Throw Down Your Heart - Movie Reviews - Rotten Tomatoes

Throw Down Your Heart Reviews

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Jennifer Merin
August 16, 2009
Musician Bela Fleck brings the banjo back to Africa, where it originated. Overall, the music is terrific and the film's intentions are good. But less would have been more.
Full Review | Original Score: 3.5/5
Michele Kenner
Milwaukee Journal Sentinel
August 13, 2009
It's a journey long on affecting songs and musical passages, and short on scholarship -- and that works just fine for Fleck's intentions.
Full Review | Original Score: 3/4
Top Critic
Ted Fry
Seattle Times
August 6, 2009
This is an honest journey into discovery that reveals the connection music brings between cultures where commonality is not always easy to find.
Full Review | Original Score: 3/4
Stan Hall
July 17, 2009
As a record of a musical experiment, Sascha Paladino's film is a feast of stirring sounds and sights.
Full Review | Original Score: B+
Chris Faraone
Boston Phoenix
July 16, 2009
If Fleck weren't such a gracious soul chasing the spirit of Sankofa, this could have been an exercise in exploitation of Graceland-ian proportions. But that's hardly the case on his magical musical mystery tour.
Full Review | Original Score: 3/4
Top Critic
Laura Bennett
Boston Globe
July 9, 2009
Fleck is an ideal protagonist for a film about the adhesive power of music and inadequacy of speech. Even as the plot sags and he grasps clumsily for words, his fingers on the strings are almost momentum enough.
Full Review | Original Score: 2.5/4
Nora Lee Mandel
May 5, 2009
Fleck speaks more with his fingers than in conversation, and the pure musician-to-musician communications joyfully cross language barriers and instrument differences.
Full Review | Original Score: 7/10
Rob Humanick
Projection Booth
April 30, 2009
Unbegrudgingly hands itself over to the music of its chosen subjects.
Full Review | Original Score: B
Karina Longworth
April 29, 2009
A beautiful illustration of powerlessness in the face of art.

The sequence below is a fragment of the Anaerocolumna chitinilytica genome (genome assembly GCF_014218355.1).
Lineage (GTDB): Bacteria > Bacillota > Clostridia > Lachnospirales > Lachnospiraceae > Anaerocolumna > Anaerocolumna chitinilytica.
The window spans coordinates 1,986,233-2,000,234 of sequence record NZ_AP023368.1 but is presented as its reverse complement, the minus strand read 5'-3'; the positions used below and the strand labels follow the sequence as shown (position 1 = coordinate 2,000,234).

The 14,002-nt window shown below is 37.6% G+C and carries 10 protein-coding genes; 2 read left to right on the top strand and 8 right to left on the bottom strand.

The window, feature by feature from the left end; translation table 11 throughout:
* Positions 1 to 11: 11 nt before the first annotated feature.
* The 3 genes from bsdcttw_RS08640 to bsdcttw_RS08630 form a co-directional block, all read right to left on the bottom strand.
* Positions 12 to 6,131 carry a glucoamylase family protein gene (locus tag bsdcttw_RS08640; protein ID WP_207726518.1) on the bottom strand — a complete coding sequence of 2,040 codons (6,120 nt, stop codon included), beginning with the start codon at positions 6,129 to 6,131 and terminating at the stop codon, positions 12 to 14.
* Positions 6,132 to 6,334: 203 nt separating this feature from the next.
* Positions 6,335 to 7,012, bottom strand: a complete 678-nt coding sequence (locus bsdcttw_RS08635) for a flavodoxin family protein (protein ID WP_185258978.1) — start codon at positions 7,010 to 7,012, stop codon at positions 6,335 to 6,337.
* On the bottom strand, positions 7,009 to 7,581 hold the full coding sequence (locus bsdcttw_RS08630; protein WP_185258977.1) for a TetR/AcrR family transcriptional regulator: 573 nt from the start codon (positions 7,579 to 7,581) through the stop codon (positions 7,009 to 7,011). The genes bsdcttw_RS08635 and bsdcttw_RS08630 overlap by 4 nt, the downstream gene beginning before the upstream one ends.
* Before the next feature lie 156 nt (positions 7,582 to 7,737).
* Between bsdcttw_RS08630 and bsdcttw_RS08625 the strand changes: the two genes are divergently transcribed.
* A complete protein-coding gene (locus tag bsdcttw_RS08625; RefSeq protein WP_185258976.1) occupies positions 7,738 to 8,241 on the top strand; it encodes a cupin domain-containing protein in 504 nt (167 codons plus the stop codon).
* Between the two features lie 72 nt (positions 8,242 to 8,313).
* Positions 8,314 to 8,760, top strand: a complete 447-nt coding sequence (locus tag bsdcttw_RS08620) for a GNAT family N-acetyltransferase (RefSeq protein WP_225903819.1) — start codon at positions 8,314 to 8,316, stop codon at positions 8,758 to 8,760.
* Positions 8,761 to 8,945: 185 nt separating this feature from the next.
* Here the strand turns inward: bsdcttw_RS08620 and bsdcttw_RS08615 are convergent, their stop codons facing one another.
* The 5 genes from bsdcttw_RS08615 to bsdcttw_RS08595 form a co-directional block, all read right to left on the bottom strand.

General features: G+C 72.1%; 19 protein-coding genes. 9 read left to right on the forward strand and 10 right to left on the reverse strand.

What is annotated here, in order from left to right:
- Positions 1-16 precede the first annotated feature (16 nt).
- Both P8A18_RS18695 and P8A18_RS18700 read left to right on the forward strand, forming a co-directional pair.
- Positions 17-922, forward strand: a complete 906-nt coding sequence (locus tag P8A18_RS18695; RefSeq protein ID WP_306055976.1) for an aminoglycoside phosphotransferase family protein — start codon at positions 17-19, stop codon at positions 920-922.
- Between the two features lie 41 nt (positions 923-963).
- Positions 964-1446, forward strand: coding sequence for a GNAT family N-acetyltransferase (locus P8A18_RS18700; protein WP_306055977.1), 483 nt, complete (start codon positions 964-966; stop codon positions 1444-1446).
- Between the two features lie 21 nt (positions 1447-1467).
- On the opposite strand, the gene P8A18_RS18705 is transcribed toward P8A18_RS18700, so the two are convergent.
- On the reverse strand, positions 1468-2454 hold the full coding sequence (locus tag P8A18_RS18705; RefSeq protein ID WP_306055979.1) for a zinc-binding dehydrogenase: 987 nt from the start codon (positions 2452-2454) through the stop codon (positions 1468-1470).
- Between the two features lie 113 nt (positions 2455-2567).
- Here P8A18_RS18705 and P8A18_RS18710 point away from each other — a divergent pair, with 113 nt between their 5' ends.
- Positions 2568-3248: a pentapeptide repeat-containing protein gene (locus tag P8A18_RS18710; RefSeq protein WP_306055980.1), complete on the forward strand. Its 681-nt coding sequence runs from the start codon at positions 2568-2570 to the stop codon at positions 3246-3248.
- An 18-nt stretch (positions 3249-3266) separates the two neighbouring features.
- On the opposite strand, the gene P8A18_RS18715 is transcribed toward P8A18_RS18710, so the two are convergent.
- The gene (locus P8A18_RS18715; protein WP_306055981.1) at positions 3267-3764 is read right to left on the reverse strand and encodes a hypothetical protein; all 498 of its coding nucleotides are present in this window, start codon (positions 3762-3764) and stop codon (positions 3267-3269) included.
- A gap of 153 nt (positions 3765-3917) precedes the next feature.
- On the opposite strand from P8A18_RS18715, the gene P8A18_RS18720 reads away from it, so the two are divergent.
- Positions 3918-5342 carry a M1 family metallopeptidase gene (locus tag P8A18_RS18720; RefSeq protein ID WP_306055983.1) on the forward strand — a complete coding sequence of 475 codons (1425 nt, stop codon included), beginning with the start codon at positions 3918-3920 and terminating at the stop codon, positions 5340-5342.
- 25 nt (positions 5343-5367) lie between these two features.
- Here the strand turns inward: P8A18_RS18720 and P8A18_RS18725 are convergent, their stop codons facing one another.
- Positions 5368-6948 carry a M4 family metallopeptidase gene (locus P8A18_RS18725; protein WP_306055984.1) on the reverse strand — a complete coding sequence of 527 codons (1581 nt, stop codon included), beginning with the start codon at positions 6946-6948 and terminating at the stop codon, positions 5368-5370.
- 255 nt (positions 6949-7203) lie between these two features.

Avi Offer
NYC Movie Guru
April 25, 2009
It's filled with lively, soulful musical performances that keeps you mostly compelled, but it eventually becomes somewhat dull and lacks enough profound insights, which ultimately leaves you feeling underwhelmed.
Full Review | Original Score: 5.75/10
Top Critic

New York Post
April 24, 2009
The movie is at least 20 minutes too long. By the time Fleck gets to the final stop, Mali, the film, directed by Sascha Paladino (a half-brother of Fleck), has worn out its welcome.
Full Review | Original Score: 2/4
Rex Roberts
Film Journal International
April 24, 2009
Roll up, roll up, for Béla Fleck's harmonious heritage tour, satisfaction (more or less) guaranteed.
Top Critic
Stephen Holden
New York Times
April 24, 2009
When Ms. Sangare sings a heartbreaking lament of "a worried songbird" searching for her father, you don't need to know the language to be gripped by the force of her cry.
Full Review | Original Score: 4/5
Phil Hall
Film Threat
April 24, 2009
Fans of world music will enjoy the vibrant and spontaneous performances gathered here.
| Original Score: 2.5/5
Frederic and Mary Ann Brussat
Spirituality and Practice
April 23, 2009
A musical adventure that follows an American banjo player to Africa where he discovers the power of music to bring people of very different cultures together.
Full Review | Original Score: 3/5
Top Critic
Joe Leydon
April 23, 2009
Fleck comes across as respectfully curious and eagerly collaborative while exploring the roots of his favorite musical instrument.
Top Critic
Aaron Hillis
Village Voice
April 22, 2009
All the jams are fabulously stirring but not sappy, especially when Fleck duels with a Gambian man on a three-string akonting (forefather to the banjo), but there's nothing more to the film.
Joseph Jon Lanthier
Slant Magazine
April 20, 2009
The film fails as a personal diary due to Fleck's unflappable aloofness, and the performance footage is rendered unsatisfying by frequent interjections of expository material or cutaways to seaside B-roll that seems photographed for tourist brochures.
Full Review | Original Score: 2/4
Timothy Finn
Kansas City Star
April 10, 2009
It reminds us that, in some of the most remote places in the world, people make beautiful music not as a means to fame and fortune but for a daily source of love and nourishment, like family, food and prayer.
Read More | Original Score: 3.5/4
Sara Maria Vizcarrondo
Boxoffice Magazine
March 18, 2009
There's tragedy lurking behind every story, but also a necessity that transforms mere histories into something sacred.
Full Review | Original Score: 3/5
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